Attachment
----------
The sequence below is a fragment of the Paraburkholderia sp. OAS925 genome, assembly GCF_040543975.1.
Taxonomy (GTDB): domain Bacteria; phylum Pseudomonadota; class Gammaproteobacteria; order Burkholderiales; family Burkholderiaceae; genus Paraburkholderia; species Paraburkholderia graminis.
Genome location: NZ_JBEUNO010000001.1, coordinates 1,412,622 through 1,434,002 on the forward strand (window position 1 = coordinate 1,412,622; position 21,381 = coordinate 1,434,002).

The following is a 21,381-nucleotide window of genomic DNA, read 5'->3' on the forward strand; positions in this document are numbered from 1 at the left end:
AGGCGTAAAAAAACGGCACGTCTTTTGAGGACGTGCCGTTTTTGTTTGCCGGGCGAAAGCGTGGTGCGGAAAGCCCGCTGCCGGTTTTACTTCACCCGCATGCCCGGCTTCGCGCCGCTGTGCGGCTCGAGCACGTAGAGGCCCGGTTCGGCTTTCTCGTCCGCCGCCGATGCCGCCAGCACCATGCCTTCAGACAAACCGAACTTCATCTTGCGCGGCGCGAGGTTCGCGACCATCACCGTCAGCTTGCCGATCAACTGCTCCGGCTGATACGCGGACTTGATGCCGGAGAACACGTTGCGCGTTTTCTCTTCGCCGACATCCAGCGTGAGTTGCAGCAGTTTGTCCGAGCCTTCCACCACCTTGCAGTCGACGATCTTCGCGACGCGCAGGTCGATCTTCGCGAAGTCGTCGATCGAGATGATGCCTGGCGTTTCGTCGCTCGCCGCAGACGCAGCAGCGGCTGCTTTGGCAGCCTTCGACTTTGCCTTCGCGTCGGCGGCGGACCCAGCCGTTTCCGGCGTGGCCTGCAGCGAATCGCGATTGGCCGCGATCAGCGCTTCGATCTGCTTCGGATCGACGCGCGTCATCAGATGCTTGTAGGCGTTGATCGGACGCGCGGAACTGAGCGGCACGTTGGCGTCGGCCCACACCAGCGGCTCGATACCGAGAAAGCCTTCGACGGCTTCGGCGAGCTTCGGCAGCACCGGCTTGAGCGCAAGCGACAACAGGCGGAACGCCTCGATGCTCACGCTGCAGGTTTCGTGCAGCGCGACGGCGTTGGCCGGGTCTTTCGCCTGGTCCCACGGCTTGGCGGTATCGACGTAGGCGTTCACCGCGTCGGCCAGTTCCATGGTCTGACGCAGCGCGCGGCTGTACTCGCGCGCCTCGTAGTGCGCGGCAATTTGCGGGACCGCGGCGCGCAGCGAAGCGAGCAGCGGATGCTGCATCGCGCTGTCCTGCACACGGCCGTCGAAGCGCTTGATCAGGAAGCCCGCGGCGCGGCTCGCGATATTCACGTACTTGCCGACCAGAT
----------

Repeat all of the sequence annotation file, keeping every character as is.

The sequence below is a fragment of the Paraburkholderia sp. OAS925 genome, assembly GCF_040543975.1.
Taxonomy (GTDB): domain Bacteria; phylum Pseudomonadota; class Gammaproteobacteria; order Burkholderiales; family Burkholderiaceae; genus Paraburkholderia; species Paraburkholderia graminis.
Genome location: NZ_JBEUNO010000001.1, coordinates 1,412,622 through 1,434,002 on the forward strand (window position 1 = coordinate 1,412,622; position 21,381 = coordinate 1,434,002).

The following is a 21,381-nucleotide window of genomic DNA, read 5'->3' on the forward strand; positions in this document are numbered from 1 at the left end:
AGGCGTAAAAAAACGGCACGTCTTTTGAGGACGTGCCGTTTTTGTTTGCCGGGCGAAAGCGTGGTGCGGAAAGCCCGCTGCCGGTTTTACTTCACCCGCATGCCCGGCTTCGCGCCGCTGTGCGGCTCGAGCACGTAGAGGCCCGGTTCGGCTTTCTCGTCCGCCGCCGATGCCGCCAGCACCATGCCTTCAGACAAACCGAACTTCATCTTGCGCGGCGCGAGGTTCGCGACCATCACCGTCAGCTTGCCGATCAACTGCTCCGGCTGATACGCGGACTTGATGCCGGAGAACACGTTGCGCGTTTTCTCTTCGCCGACATCCAGCGTGAGTTGCAGCAGTTTGTCCGAGCCTTCCACCACCTTGCAGTCGACGATCTTCGCGACGCGCAGGTCGATCTTCGCGAAGTCGTCGATCGAGATGATGCCTGGCGTTTCGTCGCTCGCCGCAGACGCAGCAGCGGCTGCTTTGGCAGCCTTCGACTTTGCCTTCGCGTCGGCGGCGGACCCAGCCGTTTCCGGCGTGGCCTGCAGCGAATCGCGATTGGCCGCGATCAGCGCTTCGATCTGCTTCGGATCGACGCGCGTCATCAGATGCTTGTAGGCGTTGATCGGACGCGCGGAACTGAGCGGCACGTTGGCGTCGGCCCACACCAGCGGCTCGATACCGAGAAAGCCTTCGACGGCTTCGGCGAGCTTCGGCAGCACCGGCTTGAGCGCAAGCGACAACAGGCGGAACGCCTCGATGCTCACGCTGCAGGTTTCGTGCAGCGCGACGGCGTTGGCCGGGTCTTTCGCCTGGTCCCACGGCTTGGCGGTATCGACGTAGGCGTTCACCGCGTCGGCCAGTTCCATGGTCTGACGCAGCGCGCGGCTGTACTCGCGCGCCTCGTAGTGCGCGGCAATTTGCGGGACCGCGGCGCGCAGCGAAGCGAGCAGCGGATGCTGCATCGCGCTGTCCTGCACACGGCCGTCGAAGCGCTTGATCAGGAAGCCCGCGGCGCGGCTCGCGATATTCACGTACTTGCCGACCAGAT